By Lucy Frost
From the crowded tenements of Edinburgh to the feminine manufacturing unit nestling within the shadow of Mt Wellington, dozens of Scottish ladies convicts have been exiled to Van Diemen's Land with their children. it is a wealthy and evocative account of the lives of ladies on the backside of society 2 hundred years in the past. within the early 19th century, crofters and villagers streamed into the burgeoning towns of Scotland, and households splintered. Orphan ladies, unmarried moms and girls all alone all struggled to feed and dress themselves. For a few, petty robbery turned part of lifestyles. Any girl deemed "habite & reputation a thief" may well locate herself sooner than the excessive courtroom of Justiciary, attempted for another minor robbery and sentenced to transportation "beyond Seas." Lucy Frost memorably paints the portrait of a boatload of girls and their young children who arrived in Hobart in 1838. rather than serving time in felony, the ladies have been despatched to paintings as unpaid servants within the homes of settlers. Feisty Scottish convicts, unaccustomed to bowing and scraping, frequently aggravated their middle-class employers, who charged them with insolence, or refusing to paintings, or getting inebriated. A stint within the woman manufacturing facility turned their punishment. many girls survived the convict process and formed their very own lives when they have been loose. They married, had childrens and located a spot locally. Others, notwithstanding, persisted to be suffering from error and mess ups until eventually demise.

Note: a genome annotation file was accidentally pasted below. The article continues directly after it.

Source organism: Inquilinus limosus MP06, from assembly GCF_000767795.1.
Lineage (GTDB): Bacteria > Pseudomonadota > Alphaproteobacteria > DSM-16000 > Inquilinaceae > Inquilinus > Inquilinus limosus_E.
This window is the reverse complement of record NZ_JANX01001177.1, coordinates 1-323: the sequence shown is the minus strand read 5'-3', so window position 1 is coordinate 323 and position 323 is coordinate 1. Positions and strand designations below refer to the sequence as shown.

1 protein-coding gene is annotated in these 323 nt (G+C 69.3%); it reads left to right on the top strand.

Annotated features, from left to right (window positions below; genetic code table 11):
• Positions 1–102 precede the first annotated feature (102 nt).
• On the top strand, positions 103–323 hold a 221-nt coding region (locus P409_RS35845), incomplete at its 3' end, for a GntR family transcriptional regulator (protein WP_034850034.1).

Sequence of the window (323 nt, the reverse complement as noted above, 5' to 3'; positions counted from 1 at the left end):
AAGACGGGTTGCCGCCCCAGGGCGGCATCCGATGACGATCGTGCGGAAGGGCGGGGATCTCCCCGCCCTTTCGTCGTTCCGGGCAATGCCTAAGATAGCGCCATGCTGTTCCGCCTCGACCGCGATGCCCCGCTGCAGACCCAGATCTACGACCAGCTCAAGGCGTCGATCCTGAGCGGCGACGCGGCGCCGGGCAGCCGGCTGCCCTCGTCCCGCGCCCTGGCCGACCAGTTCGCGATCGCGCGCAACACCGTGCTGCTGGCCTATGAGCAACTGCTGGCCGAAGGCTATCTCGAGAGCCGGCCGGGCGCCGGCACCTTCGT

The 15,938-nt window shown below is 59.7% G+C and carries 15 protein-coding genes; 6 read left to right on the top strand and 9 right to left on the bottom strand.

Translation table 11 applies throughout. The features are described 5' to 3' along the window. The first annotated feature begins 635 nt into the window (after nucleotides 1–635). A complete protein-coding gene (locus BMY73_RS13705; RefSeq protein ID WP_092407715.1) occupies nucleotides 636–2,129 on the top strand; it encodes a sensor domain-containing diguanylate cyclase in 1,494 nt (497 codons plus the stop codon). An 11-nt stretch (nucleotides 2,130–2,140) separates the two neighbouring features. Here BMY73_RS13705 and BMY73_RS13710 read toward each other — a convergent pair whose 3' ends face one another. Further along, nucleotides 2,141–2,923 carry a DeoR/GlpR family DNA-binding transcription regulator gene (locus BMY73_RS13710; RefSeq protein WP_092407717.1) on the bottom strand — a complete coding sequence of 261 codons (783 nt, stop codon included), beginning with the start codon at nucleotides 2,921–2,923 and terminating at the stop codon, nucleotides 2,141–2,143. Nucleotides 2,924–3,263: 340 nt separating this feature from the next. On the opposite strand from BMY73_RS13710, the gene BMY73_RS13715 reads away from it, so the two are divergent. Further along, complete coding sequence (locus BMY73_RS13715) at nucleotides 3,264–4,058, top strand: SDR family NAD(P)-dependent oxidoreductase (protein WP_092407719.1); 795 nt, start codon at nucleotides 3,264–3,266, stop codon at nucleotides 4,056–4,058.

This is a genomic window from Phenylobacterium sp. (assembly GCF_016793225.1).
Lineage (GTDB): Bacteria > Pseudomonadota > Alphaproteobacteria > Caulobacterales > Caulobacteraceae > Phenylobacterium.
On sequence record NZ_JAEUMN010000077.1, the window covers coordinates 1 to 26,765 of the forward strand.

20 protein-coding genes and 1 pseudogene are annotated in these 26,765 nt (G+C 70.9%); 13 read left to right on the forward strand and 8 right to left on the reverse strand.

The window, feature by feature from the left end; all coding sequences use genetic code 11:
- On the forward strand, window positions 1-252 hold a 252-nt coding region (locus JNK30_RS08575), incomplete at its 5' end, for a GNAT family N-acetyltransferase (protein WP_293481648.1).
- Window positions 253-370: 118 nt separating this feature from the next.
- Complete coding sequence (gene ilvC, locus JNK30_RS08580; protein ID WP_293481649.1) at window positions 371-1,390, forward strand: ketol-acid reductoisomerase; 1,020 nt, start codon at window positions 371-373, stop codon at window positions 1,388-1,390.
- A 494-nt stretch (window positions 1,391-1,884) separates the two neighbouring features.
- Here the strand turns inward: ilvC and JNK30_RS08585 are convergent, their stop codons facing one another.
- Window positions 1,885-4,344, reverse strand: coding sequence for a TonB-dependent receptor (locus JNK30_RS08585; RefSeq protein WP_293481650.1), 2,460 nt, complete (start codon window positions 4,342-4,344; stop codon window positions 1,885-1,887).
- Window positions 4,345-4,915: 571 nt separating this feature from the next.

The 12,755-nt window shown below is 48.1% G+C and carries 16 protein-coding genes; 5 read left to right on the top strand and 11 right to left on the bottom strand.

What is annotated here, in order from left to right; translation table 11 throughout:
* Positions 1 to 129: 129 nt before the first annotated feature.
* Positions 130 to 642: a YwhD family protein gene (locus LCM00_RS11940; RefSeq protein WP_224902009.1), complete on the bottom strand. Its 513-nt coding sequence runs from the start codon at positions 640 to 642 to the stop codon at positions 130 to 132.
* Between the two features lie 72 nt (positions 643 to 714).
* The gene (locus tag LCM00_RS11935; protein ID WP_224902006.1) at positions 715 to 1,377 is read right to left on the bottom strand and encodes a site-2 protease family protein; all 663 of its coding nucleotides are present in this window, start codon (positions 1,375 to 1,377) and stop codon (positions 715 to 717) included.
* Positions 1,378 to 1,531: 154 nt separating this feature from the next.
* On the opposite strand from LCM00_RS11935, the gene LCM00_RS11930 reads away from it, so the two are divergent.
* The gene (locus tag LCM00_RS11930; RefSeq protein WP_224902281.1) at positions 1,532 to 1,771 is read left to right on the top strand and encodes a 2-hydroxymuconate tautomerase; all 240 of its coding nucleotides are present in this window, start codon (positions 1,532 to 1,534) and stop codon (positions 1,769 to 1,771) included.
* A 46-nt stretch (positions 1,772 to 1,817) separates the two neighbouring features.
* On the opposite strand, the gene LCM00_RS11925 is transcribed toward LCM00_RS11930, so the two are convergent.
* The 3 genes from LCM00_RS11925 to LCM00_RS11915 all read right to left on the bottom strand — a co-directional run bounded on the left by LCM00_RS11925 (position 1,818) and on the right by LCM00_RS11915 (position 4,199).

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Extra info for Abandoned Women. Scottish Convicts Exiled Beyond the Seas
In fact, as the True Colonist told its readers on Friday 16 March, this was an inquest ‘some of the neighbours, much to their credit, had demanded to be held on the body of the little victim’, a ‘poor little helpless, innocent child’ named Thomas Vowles who had entered the Female Factory with his mother as a healthy infant, had sickened there, and was retrieved by his father in time to die at home. On the following Tuesday the Colonial Times gave readers a blow-byblow account of the inquest in a lengthy article of small print covering four and a half columns.
Pregnant convicts were returned to the Factory to give birth, and then went into the nursery to breastfeed until their babies were weaned at the age of nine months. At that moment mother and child were separated. The mother went back into the crime class to serve her punishment for becoming pregnant, and then out she went to work again. The babies stayed in the nursery until aged two before leaving the Female Factory (for the first time in their lives) to be admitted into the Male and Female Orphan Schools.
After all the washing was over, they ate breakfast at 8 am, and then went to school or did needlework, using their gifts from the Ladies. Although few of the Scottish prisoners could read or write, it’s difficult to imagine them turning up diligently for school each morning (maybe they sent the children). Needlework looks like the better option. At least while you were playing around with patchwork pieces, you could chat, tell stories, speculate on the future. A little before noon, the prisoners were mustered and given a drink made from wine, lime juice, sugar, and water.